BRUSSELS (Reuters) - The European Parliament on Wednesday adopted on a report calling on the European Commission to propose legislation forcing companies to find and fix risks to human rights and the environment in their supply chains.
While many European companies have sprawling global operations including in countries where environmental and human rights abuses are rife, there is currently no EU-wide requirement for them to have a due diligence process in place.
The report adopted by the European Parliament aims to influence legislation the Commission will propose holding companies accountable for the impact of their business operations around the world.
The report asks the Commission to propose a law requiring companies established in the EU to identify, monitor, prevent and remedy risks to human rights, the environment and governance in their operations and business relationships - including suppliers and sub-contractors.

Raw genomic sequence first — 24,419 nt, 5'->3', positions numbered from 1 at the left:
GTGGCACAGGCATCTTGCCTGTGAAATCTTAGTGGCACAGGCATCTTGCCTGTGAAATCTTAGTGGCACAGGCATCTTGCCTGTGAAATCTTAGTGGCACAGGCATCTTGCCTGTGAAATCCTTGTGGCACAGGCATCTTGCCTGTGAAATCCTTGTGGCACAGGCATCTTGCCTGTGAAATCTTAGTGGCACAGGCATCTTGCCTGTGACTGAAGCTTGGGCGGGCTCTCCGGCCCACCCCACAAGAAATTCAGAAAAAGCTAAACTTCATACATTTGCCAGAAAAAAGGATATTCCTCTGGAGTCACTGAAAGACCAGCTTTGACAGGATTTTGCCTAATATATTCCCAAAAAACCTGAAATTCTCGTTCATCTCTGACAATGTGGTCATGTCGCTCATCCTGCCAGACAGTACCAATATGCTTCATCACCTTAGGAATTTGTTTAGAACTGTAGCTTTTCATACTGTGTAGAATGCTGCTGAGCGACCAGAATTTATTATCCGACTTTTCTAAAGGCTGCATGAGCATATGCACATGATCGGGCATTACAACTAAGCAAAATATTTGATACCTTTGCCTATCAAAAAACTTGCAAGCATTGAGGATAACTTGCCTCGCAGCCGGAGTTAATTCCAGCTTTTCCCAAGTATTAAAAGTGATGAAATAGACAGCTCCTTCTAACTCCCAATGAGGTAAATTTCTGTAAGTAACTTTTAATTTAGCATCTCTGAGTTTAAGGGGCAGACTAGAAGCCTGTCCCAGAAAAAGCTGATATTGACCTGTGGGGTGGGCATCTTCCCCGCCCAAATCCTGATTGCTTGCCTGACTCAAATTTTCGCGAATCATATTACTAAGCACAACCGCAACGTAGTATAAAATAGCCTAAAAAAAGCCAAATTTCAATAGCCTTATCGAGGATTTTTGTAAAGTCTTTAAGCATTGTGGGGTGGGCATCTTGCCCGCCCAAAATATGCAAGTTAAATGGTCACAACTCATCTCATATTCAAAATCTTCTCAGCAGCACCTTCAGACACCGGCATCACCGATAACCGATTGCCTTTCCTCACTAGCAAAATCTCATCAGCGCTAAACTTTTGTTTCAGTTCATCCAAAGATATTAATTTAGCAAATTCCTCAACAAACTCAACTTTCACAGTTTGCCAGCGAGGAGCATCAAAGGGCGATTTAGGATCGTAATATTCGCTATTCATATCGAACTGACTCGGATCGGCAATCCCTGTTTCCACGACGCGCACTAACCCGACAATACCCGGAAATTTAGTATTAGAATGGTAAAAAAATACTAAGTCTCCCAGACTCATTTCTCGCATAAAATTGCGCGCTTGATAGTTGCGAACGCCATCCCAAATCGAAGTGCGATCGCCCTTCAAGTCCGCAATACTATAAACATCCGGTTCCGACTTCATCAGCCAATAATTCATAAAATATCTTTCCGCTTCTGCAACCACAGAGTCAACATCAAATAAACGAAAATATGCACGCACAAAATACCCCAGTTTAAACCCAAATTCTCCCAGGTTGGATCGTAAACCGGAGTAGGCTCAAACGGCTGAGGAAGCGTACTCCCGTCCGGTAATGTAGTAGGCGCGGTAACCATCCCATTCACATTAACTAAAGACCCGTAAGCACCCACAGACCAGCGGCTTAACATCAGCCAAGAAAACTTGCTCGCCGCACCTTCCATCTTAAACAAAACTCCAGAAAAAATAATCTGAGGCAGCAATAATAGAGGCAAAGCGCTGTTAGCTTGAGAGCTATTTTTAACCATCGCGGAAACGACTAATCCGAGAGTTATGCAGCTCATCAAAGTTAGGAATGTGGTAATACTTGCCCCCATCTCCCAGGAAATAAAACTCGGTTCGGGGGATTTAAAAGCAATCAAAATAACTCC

“The problem is ... certain companies, outsourcing their risks to vulnerable people or places for profits,” said Lara Wolters, parliament’s lead lawmaker on the report.
The core of the law should be a legal requirement for all companies to have a due diligence process in place, she said. National authorities could impose penalties for non-compliance and investigate complaints.
By forcing companies to comb their supply chains for issues, the aim is to prevent catastrophes like oil spills or the 2013 Rana Plaza disaster, when a Bangladesh garment factory building collapsed, killing more than 1,000 people.
Parliament said the EU law should also give victims of human rights violations the right to take EU companies to court.
Legal charity ClientEarth welcomed the initiative.
“It’s no longer feasible to rely on goodwill,” said ClientEarth trade lead Clotilde Henriot.
Reporting by Kate Abnett; Editing by Giles Elgood
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